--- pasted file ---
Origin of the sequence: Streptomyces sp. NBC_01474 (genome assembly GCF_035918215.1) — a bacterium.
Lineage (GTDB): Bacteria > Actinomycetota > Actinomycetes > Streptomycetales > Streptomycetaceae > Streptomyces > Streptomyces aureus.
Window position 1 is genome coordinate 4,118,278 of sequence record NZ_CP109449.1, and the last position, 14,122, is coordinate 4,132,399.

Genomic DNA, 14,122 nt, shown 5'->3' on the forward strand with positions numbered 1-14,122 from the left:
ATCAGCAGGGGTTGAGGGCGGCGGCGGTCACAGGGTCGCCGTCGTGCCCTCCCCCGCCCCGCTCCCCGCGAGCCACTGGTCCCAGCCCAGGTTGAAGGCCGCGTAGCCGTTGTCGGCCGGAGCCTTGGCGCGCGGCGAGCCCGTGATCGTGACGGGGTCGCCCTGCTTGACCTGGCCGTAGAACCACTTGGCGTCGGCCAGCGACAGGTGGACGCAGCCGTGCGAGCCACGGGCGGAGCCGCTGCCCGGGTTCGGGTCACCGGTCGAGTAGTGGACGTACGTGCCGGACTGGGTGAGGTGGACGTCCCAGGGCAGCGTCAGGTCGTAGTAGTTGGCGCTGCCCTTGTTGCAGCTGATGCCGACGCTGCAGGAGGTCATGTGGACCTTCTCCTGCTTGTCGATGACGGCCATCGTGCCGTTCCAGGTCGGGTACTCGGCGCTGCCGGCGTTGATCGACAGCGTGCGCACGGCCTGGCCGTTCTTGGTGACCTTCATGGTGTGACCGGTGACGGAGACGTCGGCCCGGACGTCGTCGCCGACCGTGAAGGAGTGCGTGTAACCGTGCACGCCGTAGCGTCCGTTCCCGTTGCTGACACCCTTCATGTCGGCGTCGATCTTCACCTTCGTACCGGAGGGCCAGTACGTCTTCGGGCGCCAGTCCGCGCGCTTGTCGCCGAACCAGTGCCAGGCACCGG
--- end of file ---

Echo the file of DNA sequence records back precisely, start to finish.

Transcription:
Origin of the sequence: Streptomyces sp. NBC_01474 (genome assembly GCF_035918215.1) — a bacterium.
Lineage (GTDB): Bacteria > Actinomycetota > Actinomycetes > Streptomycetales > Streptomycetaceae > Streptomyces > Streptomyces aureus.
Window position 1 is genome coordinate 4,118,278 of sequence record NZ_CP109449.1, and the last position, 14,122, is coordinate 4,132,399.

Genomic DNA, 14,122 nt, shown 5'->3' on the forward strand with positions numbered 1-14,122 from the left:
ATCAGCAGGGGTTGAGGGCGGCGGCGGTCACAGGGTCGCCGTCGTGCCCTCCCCCGCCCCGCTCCCCGCGAGCCACTGGTCCCAGCCCAGGTTGAAGGCCGCGTAGCCGTTGTCGGCCGGAGCCTTGGCGCGCGGCGAGCCCGTGATCGTGACGGGGTCGCCCTGCTTGACCTGGCCGTAGAACCACTTGGCGTCGGCCAGCGACAGGTGGACGCAGCCGTGCGAGCCACGGGCGGAGCCGCTGCCCGGGTTCGGGTCACCGGTCGAGTAGTGGACGTACGTGCCGGACTGGGTGAGGTGGACGTCCCAGGGCAGCGTCAGGTCGTAGTAGTTGGCGCTGCCCTTGTTGCAGCTGATGCCGACGCTGCAGGAGGTCATGTGGACCTTCTCCTGCTTGTCGATGACGGCCATCGTGCCGTTCCAGGTCGGGTACTCGGCGCTGCCGGCGTTGATCGACAGCGTGCGCACGGCCTGGCCGTTCTTGGTGACCTTCATGGTGTGACCGGTGACGGAGACGTCGGCCCGGACGTCGTCGCCGACCGTGAAGGAGTGCGTGTAACCGTGCACGCCGTAGCGTCCGTTCCCGTTGCTGACACCCTTCATGTCGGCGTCGATCTTCACCTTCGTACCGGAGGGCCAGTACGTCTTCGGGCGCCAGTCCGCGCGCTTGTCGCCGAACCAGTGCCAGGCACCGG